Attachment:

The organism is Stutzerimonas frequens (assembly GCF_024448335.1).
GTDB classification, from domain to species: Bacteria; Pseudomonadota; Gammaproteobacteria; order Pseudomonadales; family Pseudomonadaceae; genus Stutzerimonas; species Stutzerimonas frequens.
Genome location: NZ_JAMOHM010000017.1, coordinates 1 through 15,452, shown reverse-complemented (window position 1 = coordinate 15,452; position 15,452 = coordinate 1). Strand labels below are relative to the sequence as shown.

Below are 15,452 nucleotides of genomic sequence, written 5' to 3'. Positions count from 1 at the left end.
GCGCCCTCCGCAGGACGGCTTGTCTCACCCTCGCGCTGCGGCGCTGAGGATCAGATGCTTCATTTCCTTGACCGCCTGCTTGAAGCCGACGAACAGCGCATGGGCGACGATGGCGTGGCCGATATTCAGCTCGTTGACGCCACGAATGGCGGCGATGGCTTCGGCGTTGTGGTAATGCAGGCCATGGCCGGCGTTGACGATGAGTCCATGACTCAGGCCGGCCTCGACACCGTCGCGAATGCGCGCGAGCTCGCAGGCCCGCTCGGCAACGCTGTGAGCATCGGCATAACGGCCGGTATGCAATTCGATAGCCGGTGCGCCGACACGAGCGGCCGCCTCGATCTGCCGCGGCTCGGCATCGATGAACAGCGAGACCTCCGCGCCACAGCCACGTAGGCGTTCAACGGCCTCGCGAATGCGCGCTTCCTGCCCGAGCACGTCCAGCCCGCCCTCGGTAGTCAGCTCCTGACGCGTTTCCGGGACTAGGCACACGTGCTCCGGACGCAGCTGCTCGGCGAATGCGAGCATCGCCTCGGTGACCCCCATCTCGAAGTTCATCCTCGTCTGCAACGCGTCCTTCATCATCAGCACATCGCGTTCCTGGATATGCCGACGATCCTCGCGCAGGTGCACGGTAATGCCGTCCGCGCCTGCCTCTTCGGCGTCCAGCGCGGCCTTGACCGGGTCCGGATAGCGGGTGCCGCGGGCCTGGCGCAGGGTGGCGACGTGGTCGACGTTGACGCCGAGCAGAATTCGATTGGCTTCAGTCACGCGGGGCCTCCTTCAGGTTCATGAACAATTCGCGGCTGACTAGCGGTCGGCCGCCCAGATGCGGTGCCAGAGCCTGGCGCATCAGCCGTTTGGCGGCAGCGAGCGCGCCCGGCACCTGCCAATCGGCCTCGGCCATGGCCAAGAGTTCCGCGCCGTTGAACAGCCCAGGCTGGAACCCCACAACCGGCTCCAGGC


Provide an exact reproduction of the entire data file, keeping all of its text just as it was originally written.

The organism is Stutzerimonas frequens (assembly GCF_024448335.1).
GTDB classification, from domain to species: Bacteria; Pseudomonadota; Gammaproteobacteria; order Pseudomonadales; family Pseudomonadaceae; genus Stutzerimonas; species Stutzerimonas frequens.
Genome location: NZ_JAMOHM010000017.1, coordinates 1 through 15,452, shown reverse-complemented (window position 1 = coordinate 15,452; position 15,452 = coordinate 1). Strand labels below are relative to the sequence as shown.

Below are 15,452 nucleotides of genomic sequence, written 5' to 3'. Positions count from 1 at the left end.
GCGCCCTCCGCAGGACGGCTTGTCTCACCCTCGCGCTGCGGCGCTGAGGATCAGATGCTTCATTTCCTTGACCGCCTGCTTGAAGCCGACGAACAGCGCATGGGCGACGATGGCGTGGCCGATATTCAGCTCGTTGACGCCACGAATGGCGGCGATGGCTTCGGCGTTGTGGTAATGCAGGCCATGGCCGGCGTTGACGATGAGTCCATGACTCAGGCCGGCCTCGACACCGTCGCGAATGCGCGCGAGCTCGCAGGCCCGCTCGGCAACGCTGTGAGCATCGGCATAACGGCCGGTATGCAATTCGATAGCCGGTGCGCCGACACGAGCGGCCGCCTCGATCTGCCGCGGCTCGGCATCGATGAACAGCGAGACCTCCGCGCCACAGCCACGTAGGCGTTCAACGGCCTCGCGAATGCGCGCTTCCTGCCCGAGCACGTCCAGCCCGCCCTCGGTAGTCAGCTCCTGACGCGTTTCCGGGACTAGGCACACGTGCTCCGGACGCAGCTGCTCGGCGAATGCGAGCATCGCCTCGGTGACCCCCATCTCGAAGTTCATCCTCGTCTGCAACGCGTCCTTCATCATCAGCACATCGCGTTCCTGGATATGCCGACGATCCTCGCGCAGGTGCACGGTAATGCCGTCCGCGCCTGCCTCTTCGGCGTCCAGCGCGGCCTTGACCGGGTCCGGATAGCGGGTGCCGCGGGCCTGGCGCAGGGTGGCGACGTGGTCGACGTTGACGCCGAGCAGAATTCGATTGGCTTCAGTCACGCGGGGCCTCCTTCAGGTTCATGAACAATTCGCGGCTGACTAGCGGTCGGCCGCCCAGATGCGGTGCCAGAGCCTGGCGCATCAGCCGTTTGGCGGCAGCGAGCGCGCCCGGCACCTGCCAATCGGCCTCGGCCATGGCCAAGAGTTCCGCGCCGTTGAACAGCCCAGGCTGGAACCCCACAACCGGCTCCAGGC